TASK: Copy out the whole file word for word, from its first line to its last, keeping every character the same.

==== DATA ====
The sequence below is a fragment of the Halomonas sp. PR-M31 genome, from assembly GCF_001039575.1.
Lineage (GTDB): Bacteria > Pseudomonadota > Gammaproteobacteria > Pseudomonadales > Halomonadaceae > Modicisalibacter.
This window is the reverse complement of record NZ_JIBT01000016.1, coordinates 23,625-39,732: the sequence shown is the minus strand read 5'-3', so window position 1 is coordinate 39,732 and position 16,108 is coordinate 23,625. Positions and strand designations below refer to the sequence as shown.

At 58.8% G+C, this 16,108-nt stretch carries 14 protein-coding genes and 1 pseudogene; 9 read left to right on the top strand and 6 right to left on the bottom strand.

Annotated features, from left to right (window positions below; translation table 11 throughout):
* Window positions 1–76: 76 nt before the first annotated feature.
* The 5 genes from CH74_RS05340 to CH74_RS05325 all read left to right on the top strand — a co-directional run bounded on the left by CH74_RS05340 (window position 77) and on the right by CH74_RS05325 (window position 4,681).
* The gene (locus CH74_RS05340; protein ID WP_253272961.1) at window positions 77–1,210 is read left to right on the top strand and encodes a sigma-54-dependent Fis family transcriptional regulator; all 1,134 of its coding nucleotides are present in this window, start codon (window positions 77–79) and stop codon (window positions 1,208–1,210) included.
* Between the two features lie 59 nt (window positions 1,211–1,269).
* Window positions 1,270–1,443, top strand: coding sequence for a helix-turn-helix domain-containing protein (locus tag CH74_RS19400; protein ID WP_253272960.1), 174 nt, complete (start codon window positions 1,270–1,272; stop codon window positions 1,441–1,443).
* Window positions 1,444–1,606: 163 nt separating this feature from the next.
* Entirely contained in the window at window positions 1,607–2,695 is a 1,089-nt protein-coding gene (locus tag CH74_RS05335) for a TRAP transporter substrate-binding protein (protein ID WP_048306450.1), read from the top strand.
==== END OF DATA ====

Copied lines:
The sequence below is a fragment of the Halomonas sp. PR-M31 genome, from assembly GCF_001039575.1.
Lineage (GTDB): Bacteria > Pseudomonadota > Gammaproteobacteria > Pseudomonadales > Halomonadaceae > Modicisalibacter.
This window is the reverse complement of record NZ_JIBT01000016.1, coordinates 23,625-39,732: the sequence shown is the minus strand read 5'-3', so window position 1 is coordinate 39,732 and position 16,108 is coordinate 23,625. Positions and strand designations below refer to the sequence as shown.

At 58.8% G+C, this 16,108-nt stretch carries 14 protein-coding genes and 1 pseudogene; 9 read left to right on the top strand and 6 right to left on the bottom strand.

Annotated features, from left to right (window positions below; translation table 11 throughout):
* Window positions 1–76: 76 nt before the first annotated feature.
* The 5 genes from CH74_RS05340 to CH74_RS05325 all read left to right on the top strand — a co-directional run bounded on the left by CH74_RS05340 (window position 77) and on the right by CH74_RS05325 (window position 4,681).
* The gene (locus CH74_RS05340; protein ID WP_253272961.1) at window positions 77–1,210 is read left to right on the top strand and encodes a sigma-54-dependent Fis family transcriptional regulator; all 1,134 of its coding nucleotides are present in this window, start codon (window positions 77–79) and stop codon (window positions 1,208–1,210) included.
* Between the two features lie 59 nt (window positions 1,211–1,269).
* Window positions 1,270–1,443, top strand: coding sequence for a helix-turn-helix domain-containing protein (locus tag CH74_RS19400; protein ID WP_253272960.1), 174 nt, complete (start codon window positions 1,270–1,272; stop codon window positions 1,441–1,443).
* Window positions 1,444–1,606: 163 nt separating this feature from the next.
* Entirely contained in the window at window positions 1,607–2,695 is a 1,089-nt protein-coding gene (locus tag CH74_RS05335) for a TRAP transporter substrate-binding protein (protein ID WP_048306450.1), read from the top strand.